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HomeNewsArchivesCHRISTENSEN WILL TALK TOBACCO AT WHITE HOUSE

CHRISTENSEN WILL TALK TOBACCO AT WHITE HOUSE

Delegate to Congress Donna Christian-Christensen will meet this week with representatives of the federal Bureau of Alcohol, Tobacco and Firearms and U.S. Customs to try to find the quickest way to rescind a law that bans U.S. tourists from returning home with cigarettes or other tobacco products they buy in the Virgin Islands.
She was reacting to a story on the Source Tuesday about the new law, which took business and government leaders by surprise.
Christensen said the legislation was passed in 1997, and the provision concerning the re-importation of American tobacco to the U.S. mainland went into effect Jan. 1 of this year.
She said she is hoping for some sort of administrative waiver of the law for the territory. Barring that, she'll try for a repeal or amended legislation.
She was still researching the history of the proposal but said from what she understands, it was aimed at huge shipments coming in from Mexico. She described it as "one of those crazy things" that has an unintended effect.
The legislation was backed by Alcohol, Tobacco and Firearms. Customs has enforcement responsibility.
It is still unclear how much the tobacco industry is worth to the Virgin Islands. Some estimates put it as high as $20 million. When the products come into the territory, the V.I. government collects excise taxes at a rate, Christensen said, of 23 percent. Then, wholesalers and retailers pay gross receipts taxes on their sales.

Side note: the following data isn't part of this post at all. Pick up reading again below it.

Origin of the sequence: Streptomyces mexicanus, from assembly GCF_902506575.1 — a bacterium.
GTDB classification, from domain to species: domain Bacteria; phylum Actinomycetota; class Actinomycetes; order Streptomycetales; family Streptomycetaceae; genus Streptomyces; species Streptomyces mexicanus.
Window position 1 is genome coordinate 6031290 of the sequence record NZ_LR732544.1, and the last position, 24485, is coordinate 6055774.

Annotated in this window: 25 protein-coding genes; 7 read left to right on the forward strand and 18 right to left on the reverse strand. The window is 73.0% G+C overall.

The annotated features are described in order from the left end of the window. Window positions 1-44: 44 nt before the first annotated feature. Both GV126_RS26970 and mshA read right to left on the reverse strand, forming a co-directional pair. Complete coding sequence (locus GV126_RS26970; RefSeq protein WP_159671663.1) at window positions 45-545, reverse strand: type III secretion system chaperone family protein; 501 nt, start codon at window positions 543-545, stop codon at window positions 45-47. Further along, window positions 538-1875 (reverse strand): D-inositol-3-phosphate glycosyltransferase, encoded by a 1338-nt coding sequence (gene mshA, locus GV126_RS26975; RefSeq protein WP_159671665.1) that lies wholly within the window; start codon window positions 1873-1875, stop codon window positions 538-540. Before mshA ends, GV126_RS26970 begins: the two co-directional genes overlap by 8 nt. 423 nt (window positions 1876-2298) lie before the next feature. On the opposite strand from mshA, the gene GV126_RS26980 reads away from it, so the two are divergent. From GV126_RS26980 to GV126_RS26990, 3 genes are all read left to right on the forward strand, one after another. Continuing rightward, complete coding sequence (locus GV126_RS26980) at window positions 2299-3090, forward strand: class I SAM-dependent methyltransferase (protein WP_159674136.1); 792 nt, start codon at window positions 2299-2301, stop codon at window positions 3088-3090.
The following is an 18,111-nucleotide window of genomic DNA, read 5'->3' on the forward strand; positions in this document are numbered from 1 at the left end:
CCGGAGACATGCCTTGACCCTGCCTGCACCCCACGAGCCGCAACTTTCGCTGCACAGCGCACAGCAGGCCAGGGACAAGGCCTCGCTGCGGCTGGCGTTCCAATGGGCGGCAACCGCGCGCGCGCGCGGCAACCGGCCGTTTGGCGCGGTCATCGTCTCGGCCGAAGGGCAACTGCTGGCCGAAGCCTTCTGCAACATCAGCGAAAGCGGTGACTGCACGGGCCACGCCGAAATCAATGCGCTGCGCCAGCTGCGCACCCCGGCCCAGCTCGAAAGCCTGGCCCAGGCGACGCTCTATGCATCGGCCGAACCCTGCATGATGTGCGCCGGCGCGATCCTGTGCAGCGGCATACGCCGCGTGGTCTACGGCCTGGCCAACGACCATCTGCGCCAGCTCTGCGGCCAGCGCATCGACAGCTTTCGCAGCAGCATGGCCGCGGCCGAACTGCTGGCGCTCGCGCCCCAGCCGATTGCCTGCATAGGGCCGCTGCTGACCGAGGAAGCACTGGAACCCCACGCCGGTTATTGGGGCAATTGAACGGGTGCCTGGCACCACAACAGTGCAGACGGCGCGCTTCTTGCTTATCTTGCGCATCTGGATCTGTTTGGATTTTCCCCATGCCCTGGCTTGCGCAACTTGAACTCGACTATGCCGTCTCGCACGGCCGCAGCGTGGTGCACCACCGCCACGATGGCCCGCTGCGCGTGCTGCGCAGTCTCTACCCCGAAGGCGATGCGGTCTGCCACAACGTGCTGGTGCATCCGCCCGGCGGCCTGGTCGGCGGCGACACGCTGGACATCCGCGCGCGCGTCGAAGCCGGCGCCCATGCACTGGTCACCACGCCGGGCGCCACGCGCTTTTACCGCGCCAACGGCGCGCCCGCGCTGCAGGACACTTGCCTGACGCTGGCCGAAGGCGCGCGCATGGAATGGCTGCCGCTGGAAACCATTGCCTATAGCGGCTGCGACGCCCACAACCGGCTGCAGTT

"Whatever the amount" of V.I. taxes, it is too much to lose, the delegate said.
Wednesday Christensen will be at the White House along with Gov. Charles Turnbull and representatives from other territories in a previously arranged meeting with officials from all federal agencies with responsibility for the territories. She said she plans to bring up the tobacco issue at the meeting.
Representatives of Bellows International and West Indies Corp., the two wholesalers in the territory who bring in American tobacco products, did not return telephone calls seeking comment.
Customs recently began enforcing the new law in Florida as tourists returned from vacations. By last week, some cruise lines began informing their passengers about it.
Under the law, it is illegal to bring into the U.S. any tobacco products that were originally sold "for export only." The products bear a stamp identifying them.
The V.I. has for years enjoyed a special exemption from federal taxes, bringing in the "for export only" products and selling them to residents and to visitors at well below stateside prices. Cheap cigarettes have enhanced the territory's reputation as a good place for tourists to shop.

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